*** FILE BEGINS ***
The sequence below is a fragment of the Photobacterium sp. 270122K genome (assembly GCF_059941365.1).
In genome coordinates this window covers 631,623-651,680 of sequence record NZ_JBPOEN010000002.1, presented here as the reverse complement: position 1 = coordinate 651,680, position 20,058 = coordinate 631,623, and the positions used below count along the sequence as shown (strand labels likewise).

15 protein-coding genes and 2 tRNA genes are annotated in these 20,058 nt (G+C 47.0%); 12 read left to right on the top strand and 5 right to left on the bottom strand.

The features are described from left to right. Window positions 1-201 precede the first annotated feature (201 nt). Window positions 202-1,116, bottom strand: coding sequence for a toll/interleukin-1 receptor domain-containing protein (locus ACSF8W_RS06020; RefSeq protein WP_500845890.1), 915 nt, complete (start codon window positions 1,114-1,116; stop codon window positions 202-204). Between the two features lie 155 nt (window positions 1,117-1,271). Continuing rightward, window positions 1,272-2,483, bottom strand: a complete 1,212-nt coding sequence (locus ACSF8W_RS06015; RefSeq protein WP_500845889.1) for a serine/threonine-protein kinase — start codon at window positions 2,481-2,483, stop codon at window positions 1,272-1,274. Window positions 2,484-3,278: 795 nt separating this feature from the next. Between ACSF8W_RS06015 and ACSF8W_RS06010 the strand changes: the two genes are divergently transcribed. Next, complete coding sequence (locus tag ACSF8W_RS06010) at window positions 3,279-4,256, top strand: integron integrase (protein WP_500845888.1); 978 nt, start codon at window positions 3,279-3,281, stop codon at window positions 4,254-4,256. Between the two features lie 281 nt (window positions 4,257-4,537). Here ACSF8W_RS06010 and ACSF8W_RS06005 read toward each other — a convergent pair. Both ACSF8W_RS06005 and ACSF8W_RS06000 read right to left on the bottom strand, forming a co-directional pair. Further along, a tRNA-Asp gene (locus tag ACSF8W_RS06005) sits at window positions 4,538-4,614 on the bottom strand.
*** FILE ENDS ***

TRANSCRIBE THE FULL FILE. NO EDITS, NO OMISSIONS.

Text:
The sequence below is a fragment of the Photobacterium sp. 270122K genome (assembly GCF_059941365.1).
In genome coordinates this window covers 631,623-651,680 of sequence record NZ_JBPOEN010000002.1, presented here as the reverse complement: position 1 = coordinate 651,680, position 20,058 = coordinate 631,623, and the positions used below count along the sequence as shown (strand labels likewise).

15 protein-coding genes and 2 tRNA genes are annotated in these 20,058 nt (G+C 47.0%); 12 read left to right on the top strand and 5 right to left on the bottom strand.

The features are described from left to right. Window positions 1-201 precede the first annotated feature (201 nt). Window positions 202-1,116, bottom strand: coding sequence for a toll/interleukin-1 receptor domain-containing protein (locus ACSF8W_RS06020; RefSeq protein WP_500845890.1), 915 nt, complete (start codon window positions 1,114-1,116; stop codon window positions 202-204). Between the two features lie 155 nt (window positions 1,117-1,271). Continuing rightward, window positions 1,272-2,483, bottom strand: a complete 1,212-nt coding sequence (locus ACSF8W_RS06015; RefSeq protein WP_500845889.1) for a serine/threonine-protein kinase — start codon at window positions 2,481-2,483, stop codon at window positions 1,272-1,274. Window positions 2,484-3,278: 795 nt separating this feature from the next. Between ACSF8W_RS06015 and ACSF8W_RS06010 the strand changes: the two genes are divergently transcribed. Next, complete coding sequence (locus tag ACSF8W_RS06010) at window positions 3,279-4,256, top strand: integron integrase (protein WP_500845888.1); 978 nt, start codon at window positions 3,279-3,281, stop codon at window positions 4,254-4,256. Between the two features lie 281 nt (window positions 4,257-4,537). Here ACSF8W_RS06010 and ACSF8W_RS06005 read toward each other — a convergent pair. Both ACSF8W_RS06005 and ACSF8W_RS06000 read right to left on the bottom strand, forming a co-directional pair. Further along, a tRNA-Asp gene (locus tag ACSF8W_RS06005) sits at window positions 4,538-4,614 on the bottom strand.